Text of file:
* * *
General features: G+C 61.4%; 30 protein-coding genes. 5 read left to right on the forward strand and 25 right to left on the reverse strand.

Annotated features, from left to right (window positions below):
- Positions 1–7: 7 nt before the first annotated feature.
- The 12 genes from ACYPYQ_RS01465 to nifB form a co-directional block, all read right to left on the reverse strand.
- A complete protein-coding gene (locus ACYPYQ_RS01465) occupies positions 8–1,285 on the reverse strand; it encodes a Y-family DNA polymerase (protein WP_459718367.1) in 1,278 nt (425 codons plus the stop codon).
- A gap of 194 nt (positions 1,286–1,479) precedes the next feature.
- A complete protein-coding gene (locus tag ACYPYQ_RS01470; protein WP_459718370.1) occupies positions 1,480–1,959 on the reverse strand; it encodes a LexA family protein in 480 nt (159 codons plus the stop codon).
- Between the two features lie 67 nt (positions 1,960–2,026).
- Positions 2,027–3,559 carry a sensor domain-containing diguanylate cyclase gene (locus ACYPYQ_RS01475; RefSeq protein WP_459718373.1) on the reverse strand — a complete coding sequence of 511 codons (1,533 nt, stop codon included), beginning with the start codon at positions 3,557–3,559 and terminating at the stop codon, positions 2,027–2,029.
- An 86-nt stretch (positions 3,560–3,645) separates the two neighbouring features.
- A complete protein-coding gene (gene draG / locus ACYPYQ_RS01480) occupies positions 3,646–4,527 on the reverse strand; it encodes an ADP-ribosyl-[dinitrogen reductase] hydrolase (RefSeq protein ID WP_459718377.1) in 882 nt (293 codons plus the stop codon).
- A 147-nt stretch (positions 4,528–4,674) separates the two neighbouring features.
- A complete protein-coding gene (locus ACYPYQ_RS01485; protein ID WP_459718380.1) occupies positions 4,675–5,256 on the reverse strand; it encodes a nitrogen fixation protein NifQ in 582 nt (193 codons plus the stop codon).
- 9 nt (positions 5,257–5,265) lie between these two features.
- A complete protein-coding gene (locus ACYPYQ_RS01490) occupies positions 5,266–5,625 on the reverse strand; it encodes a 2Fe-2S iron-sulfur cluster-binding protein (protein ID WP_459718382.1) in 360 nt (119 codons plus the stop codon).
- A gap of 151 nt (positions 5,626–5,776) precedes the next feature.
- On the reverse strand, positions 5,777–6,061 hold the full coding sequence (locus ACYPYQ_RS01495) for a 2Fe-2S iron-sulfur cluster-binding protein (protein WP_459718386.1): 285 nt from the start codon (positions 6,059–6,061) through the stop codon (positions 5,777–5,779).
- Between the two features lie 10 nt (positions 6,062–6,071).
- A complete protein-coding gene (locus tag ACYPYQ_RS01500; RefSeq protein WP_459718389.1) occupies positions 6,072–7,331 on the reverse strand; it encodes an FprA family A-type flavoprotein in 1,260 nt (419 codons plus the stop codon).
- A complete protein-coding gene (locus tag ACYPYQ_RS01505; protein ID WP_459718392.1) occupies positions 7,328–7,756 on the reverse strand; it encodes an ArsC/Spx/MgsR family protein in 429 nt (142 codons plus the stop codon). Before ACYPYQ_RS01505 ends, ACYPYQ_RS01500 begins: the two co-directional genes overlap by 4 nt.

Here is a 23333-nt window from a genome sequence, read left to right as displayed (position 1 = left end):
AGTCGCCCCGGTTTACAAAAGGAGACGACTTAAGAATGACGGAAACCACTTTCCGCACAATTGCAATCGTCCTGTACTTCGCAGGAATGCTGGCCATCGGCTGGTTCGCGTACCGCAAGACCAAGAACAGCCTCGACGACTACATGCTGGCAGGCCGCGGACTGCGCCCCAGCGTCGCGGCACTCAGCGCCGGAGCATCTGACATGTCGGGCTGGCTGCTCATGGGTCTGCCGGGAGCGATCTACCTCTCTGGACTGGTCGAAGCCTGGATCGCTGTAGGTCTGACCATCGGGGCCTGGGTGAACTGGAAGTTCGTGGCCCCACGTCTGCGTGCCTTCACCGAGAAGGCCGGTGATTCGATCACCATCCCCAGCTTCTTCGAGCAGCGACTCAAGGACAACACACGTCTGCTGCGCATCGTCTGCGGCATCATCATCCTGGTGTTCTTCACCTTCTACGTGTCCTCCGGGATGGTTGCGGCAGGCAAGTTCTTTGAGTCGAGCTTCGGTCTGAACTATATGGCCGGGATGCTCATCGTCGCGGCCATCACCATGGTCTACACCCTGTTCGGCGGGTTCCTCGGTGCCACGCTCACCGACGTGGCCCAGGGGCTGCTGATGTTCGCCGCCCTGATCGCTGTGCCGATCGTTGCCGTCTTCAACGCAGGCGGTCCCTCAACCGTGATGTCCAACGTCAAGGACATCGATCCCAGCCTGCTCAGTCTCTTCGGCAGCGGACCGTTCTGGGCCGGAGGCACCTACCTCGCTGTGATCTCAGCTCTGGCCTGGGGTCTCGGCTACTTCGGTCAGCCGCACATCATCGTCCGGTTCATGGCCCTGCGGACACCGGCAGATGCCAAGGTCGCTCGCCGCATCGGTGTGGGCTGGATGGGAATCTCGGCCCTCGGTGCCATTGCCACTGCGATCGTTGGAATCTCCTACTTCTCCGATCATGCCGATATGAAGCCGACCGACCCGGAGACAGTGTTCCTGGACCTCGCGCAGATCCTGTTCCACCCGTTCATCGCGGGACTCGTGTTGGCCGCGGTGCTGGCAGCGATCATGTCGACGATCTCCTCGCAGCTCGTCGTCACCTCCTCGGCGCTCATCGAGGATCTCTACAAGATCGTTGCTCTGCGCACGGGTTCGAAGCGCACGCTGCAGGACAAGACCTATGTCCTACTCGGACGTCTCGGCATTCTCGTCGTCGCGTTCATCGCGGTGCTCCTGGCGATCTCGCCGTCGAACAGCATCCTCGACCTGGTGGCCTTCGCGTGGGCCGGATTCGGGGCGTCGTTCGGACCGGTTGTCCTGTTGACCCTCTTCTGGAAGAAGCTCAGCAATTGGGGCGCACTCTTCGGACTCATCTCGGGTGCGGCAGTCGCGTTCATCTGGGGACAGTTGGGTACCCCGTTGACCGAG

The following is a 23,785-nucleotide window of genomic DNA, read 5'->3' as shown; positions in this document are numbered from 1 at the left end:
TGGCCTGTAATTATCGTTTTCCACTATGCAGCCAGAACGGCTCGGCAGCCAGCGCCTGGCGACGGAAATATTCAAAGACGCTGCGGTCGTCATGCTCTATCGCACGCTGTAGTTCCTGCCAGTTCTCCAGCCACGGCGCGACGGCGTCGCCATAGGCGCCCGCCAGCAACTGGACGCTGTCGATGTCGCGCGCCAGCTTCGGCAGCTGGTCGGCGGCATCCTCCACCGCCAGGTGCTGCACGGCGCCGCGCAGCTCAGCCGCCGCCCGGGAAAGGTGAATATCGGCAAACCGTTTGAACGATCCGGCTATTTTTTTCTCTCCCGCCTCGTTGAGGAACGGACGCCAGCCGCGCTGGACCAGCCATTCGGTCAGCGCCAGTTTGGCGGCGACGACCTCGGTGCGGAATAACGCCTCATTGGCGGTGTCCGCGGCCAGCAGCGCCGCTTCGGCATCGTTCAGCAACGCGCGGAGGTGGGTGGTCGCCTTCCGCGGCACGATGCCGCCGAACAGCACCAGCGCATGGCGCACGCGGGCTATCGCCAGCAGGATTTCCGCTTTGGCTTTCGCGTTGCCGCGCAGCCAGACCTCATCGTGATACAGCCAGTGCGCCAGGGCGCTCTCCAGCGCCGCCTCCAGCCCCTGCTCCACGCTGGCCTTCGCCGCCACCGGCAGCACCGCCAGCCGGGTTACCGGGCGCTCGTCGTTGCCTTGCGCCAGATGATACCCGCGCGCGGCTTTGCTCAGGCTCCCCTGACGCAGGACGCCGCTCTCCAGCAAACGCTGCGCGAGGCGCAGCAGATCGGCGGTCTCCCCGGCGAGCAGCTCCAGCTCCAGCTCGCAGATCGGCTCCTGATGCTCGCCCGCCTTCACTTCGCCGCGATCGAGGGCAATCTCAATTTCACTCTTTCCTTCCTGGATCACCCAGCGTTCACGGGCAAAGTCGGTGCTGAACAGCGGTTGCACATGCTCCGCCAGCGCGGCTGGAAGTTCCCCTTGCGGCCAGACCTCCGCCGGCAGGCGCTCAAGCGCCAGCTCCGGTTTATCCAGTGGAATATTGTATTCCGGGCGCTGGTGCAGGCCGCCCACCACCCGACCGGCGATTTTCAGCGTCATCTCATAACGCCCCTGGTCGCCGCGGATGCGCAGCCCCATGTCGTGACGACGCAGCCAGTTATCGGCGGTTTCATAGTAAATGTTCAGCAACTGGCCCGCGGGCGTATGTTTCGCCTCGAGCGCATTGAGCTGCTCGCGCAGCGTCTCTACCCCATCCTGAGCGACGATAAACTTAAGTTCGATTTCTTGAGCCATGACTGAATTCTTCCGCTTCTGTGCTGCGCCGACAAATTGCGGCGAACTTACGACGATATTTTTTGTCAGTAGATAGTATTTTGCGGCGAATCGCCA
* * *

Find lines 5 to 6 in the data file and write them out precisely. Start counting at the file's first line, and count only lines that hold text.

- A complete protein-coding gene (locus ACYPYQ_RS01465) occupies positions 8–1,285 on the reverse strand; it encodes a Y-family DNA polymerase (protein WP_459718367.1) in 1,278 nt (425 codons plus the stop codon).
- A gap of 194 nt (positions 1,286–1,479) precedes the next feature.